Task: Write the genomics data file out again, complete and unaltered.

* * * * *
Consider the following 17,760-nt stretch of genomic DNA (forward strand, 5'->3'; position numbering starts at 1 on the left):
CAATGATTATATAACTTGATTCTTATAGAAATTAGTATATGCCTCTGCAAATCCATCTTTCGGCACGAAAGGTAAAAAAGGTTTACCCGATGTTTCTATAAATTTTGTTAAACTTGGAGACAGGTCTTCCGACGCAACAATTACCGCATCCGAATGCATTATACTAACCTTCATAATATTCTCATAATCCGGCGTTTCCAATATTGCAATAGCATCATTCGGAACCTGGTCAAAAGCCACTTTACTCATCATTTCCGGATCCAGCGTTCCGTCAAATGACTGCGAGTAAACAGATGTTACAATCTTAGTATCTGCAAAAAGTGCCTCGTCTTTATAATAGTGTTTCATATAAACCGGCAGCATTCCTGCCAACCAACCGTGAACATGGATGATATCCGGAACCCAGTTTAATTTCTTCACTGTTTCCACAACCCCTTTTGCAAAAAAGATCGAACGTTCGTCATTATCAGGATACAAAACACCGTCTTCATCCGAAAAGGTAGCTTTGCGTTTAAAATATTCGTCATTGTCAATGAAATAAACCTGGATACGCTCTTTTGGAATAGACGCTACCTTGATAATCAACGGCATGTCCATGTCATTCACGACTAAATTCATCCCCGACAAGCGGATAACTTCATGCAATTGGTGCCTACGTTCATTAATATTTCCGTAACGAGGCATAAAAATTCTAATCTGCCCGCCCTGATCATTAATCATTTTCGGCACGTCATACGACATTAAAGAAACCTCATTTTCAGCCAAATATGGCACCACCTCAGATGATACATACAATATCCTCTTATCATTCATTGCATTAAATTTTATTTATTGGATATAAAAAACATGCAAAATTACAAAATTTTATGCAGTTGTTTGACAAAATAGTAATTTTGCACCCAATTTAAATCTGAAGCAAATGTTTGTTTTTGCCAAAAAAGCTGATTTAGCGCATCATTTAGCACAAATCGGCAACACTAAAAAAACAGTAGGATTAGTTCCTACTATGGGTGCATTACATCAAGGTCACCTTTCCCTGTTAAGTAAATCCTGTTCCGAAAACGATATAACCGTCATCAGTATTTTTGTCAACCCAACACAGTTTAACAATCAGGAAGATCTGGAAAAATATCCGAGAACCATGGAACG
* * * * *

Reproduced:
Consider the following 17,760-nt stretch of genomic DNA (forward strand, 5'->3'; position numbering starts at 1 on the left):
CAATGATTATATAACTTGATTCTTATAGAAATTAGTATATGCCTCTGCAAATCCATCTTTCGGCACGAAAGGTAAAAAAGGTTTACCCGATGTTTCTATAAATTTTGTTAAACTTGGAGACAGGTCTTCCGACGCAACAATTACCGCATCCGAATGCATTATACTAACCTTCATAATATTCTCATAATCCGGCGTTTCCAATATTGCAATAGCATCATTCGGAACCTGGTCAAAAGCCACTTTACTCATCATTTCCGGATCCAGCGTTCCGTCAAATGACTGCGAGTAAACAGATGTTACAATCTTAGTATCTGCAAAAAGTGCCTCGTCTTTATAATAGTGTTTCATATAAACCGGCAGCATTCCTGCCAACCAACCGTGAACATGGATGATATCCGGAACCCAGTTTAATTTCTTCACTGTTTCCACAACCCCTTTTGCAAAAAAGATCGAACGTTCGTCATTATCAGGATACAAAACACCGTCTTCATCCGAAAAGGTAGCTTTGCGTTTAAAATATTCGTCATTGTCAATGAAATAAACCTGGATACGCTCTTTTGGAATAGACGCTACCTTGATAATCAACGGCATGTCCATGTCATTCACGACTAAATTCATCCCCGACAAGCGGATAACTTCATGCAATTGGTGCCTACGTTCATTAATATTTCCGTAACGAGGCATAAAAATTCTAATCTGCCCGCCCTGATCATTAATCATTTTCGGCACGTCATACGACATTAAAGAAACCTCATTTTCAGCCAAATATGGCACCACCTCAGATGATACATACAATATCCTCTTATCATTCATTGCATTAAATTTTATTTATTGGATATAAAAAACATGCAAAATTACAAAATTTTATGCAGTTGTTTGACAAAATAGTAATTTTGCACCCAATTTAAATCTGAAGCAAATGTTTGTTTTTGCCAAAAAAGCTGATTTAGCGCATCATTTAGCACAAATCGGCAACACTAAAAAAACAGTAGGATTAGTTCCTACTATGGGTGCATTACATCAAGGTCACCTTTCCCTGTTAAGTAAATCCTGTTCCGAAAACGATATAACCGTCATCAGTATTTTTGTCAACCCAACACAGTTTAACAATCAGGAAGATCTGGAAAAATATCCGAGAACCATGGAACG